Tuesday, September 21, 2010

Variceal Hemorrhage

Today we discussed the case of an elderly man who presented with an upper GI bleed in the setting of known cirrhosis. A variceal bleed was suspected.

Management of an upper GI bleed is a common scenario faced in our hospital's Emergency Department. Keep the following questions in mind:

1) Is my patient stable (ABCs, IV access -large bore, and on the monitor)?
2) Do they need fluid?
3) Do they need blood?
4) Are they coagulopathic?
5) What management can I initiate now (acid suppression, octreotide)?
6) Do I need to call Gastroenterology now?

Here is a link to a recent review on the management of variceal bleeds in the setting of cirrhosis.

Finally, here is a link for a review on the natural history and consequences of Hepatitis B.

Monday, September 20, 2010

Atrial Fibrillation

Today we discussed a case of a critically ill patient who had atrial fibrillation with rapid ventricular response and hypotension.

From a management perspective, this can be a difficult situation as many of the agents we use to rate control patients (beta-blockers and CCBs) also have a negative inotropic effect. Amiodarone can be used intravenously but also drops blood pressure in this formulation. Alternative therapies (digoxin) may avoid this, but also seem to be less effective. D/C cardioversion may bring the patient back to sinus rhythm, but will not keep them there if the underlying issue has not been assessed.

Remember that if critical illness is driving the rhythm, aggressive therapy to the underlying cause is what counts.

If you are looking for some light reading, here are the AHA guidelines on atrial fibrillation.

Finally, this is the link for the article I mentioned comparing diltiazem to digoxin or amiodarone for rate control in atrial fibrillation.

Friday, September 17, 2010

Aortic Stenosis

Today in Morning report we discussed a case of chest pain was attributed to aortic stenosis. Much of our discussion centred on the physical exam findings.

Here is a link to a previous posting that summarizes this for you.

Medical management of aortic stenosis is limited as no drug has been shown to significantly change outcomes. If the stenotic lesion is severe enough, and the patient is symptomatic, valve replacement procedures should be considered (open vs. percutaneous). Read a NEJM review here, that summarizes surgical indications.

Find the JAMA rationale clinical exam article on systolic murmurs here, and review a bedside prediction rule here.

Thursday, September 16, 2010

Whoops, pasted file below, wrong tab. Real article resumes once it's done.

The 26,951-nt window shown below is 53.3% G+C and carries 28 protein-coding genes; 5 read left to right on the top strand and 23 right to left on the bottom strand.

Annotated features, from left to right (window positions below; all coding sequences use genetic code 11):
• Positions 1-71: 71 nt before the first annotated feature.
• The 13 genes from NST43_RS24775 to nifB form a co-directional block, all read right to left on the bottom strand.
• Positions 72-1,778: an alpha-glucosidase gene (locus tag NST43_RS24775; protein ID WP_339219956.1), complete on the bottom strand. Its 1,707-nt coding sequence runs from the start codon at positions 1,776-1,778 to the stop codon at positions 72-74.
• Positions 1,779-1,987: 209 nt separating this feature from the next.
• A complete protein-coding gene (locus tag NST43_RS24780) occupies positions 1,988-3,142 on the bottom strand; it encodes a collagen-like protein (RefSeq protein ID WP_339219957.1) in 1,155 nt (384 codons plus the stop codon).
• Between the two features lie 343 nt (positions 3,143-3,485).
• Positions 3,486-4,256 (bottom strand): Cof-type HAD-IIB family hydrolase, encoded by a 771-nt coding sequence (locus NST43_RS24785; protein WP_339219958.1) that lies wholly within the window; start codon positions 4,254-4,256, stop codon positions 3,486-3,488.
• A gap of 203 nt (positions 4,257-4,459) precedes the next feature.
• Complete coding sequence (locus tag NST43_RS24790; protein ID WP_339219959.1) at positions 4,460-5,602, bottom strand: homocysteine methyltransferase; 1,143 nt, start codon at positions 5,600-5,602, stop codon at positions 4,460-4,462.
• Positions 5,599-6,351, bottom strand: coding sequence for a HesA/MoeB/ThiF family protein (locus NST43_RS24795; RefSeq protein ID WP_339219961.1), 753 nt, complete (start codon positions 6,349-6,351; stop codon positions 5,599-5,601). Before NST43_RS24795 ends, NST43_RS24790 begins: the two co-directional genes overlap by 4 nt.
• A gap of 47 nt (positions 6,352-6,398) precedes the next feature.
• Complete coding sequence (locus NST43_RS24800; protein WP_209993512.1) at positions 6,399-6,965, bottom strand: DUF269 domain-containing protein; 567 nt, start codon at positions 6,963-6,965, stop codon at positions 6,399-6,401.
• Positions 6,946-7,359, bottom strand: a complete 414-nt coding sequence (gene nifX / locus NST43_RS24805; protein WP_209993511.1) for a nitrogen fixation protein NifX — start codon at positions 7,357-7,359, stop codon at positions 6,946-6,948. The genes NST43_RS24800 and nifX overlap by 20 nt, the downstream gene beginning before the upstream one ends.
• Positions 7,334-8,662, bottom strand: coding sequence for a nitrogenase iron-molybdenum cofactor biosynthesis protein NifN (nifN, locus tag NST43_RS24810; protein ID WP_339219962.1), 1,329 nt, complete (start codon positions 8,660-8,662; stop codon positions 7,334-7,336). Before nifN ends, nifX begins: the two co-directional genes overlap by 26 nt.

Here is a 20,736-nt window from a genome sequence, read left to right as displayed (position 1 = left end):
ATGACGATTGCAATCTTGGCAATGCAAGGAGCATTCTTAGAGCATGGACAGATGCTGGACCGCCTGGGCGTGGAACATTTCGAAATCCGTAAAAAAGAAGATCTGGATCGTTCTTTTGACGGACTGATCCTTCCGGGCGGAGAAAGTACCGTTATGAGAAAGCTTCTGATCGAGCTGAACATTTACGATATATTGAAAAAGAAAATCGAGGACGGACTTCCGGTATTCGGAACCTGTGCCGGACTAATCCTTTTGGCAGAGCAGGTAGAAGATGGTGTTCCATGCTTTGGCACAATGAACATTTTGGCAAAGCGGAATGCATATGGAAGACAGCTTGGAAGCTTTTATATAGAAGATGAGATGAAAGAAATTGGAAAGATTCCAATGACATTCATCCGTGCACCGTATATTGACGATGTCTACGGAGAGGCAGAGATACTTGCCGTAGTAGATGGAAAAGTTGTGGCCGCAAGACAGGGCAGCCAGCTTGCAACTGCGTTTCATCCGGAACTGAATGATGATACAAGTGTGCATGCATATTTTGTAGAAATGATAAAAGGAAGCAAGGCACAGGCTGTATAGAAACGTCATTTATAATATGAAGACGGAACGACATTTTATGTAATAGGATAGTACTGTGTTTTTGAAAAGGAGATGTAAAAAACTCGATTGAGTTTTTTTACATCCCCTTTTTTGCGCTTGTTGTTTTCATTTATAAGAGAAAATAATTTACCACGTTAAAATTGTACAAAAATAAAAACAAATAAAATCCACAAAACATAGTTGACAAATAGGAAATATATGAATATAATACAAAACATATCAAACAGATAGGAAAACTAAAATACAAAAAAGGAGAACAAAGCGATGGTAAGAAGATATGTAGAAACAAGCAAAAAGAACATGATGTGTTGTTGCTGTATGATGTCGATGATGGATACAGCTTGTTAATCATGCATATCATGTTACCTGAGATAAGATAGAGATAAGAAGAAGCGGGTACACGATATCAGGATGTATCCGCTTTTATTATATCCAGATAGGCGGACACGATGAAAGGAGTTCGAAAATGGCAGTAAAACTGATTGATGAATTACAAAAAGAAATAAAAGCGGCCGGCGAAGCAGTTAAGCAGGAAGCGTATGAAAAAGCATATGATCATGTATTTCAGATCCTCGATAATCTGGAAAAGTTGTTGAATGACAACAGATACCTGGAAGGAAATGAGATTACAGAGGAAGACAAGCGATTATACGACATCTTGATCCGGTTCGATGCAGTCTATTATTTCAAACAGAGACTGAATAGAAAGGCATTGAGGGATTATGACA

Fever after International Travel

Yesterday we discussed the classic case of fever in a returning traveler.
There are many diagnostic approaches to take in this situation but a careful travel history is often the key to the diagnosis. Never forget that when people travel, the may do riskier things then is typical for them (or that they may care to admit) both in the environment or with other people. Point is: you need to ask and you need to look.
Inquire about chemoprophylaxis, vaccines and sick contacts and take a minute to check out the country's information on the CDC website.
An oldie but goodie review from NEJM can be found here and does a nice job with the differential diagnosis.

Thursday, September 2, 2010

Rashes and bleeds

In Morning Report today, we ran through a number of cases. I wanted to highlight a couple of points:
Upper GI Bleeding
Discussion surrounding the medical management of upper GI bleeding focused on the role and dose of acid suppression medication. Specifically, does intravenous pantoprazole change outcomes as compared to an oral equivalent. The administration of high-dose intravenous proton-pump inhibitors while the patient is awaiting endoscopy does not appear to have an effect on the outcome, even though its use may be associated with a significant down-staging of endoscopic lesions. Whether this is cost-effective is still controversial. There is a recent NEJM review on the topic that I would encourage you to read.
Our case of the night focused on an approach to a patient with a rash involving the palms and soles. Involvement of the palms and soles minimizes the differential and includes syphilis, rocky mountain spotted fever, Enteroviral infections including Coxsackievirus and Echovirus, drug reactions and contact dermatitis. You MUST rule out syphilis in this context. Here is a BMJ review on syphilis. Check out some pictures here in CMAJ.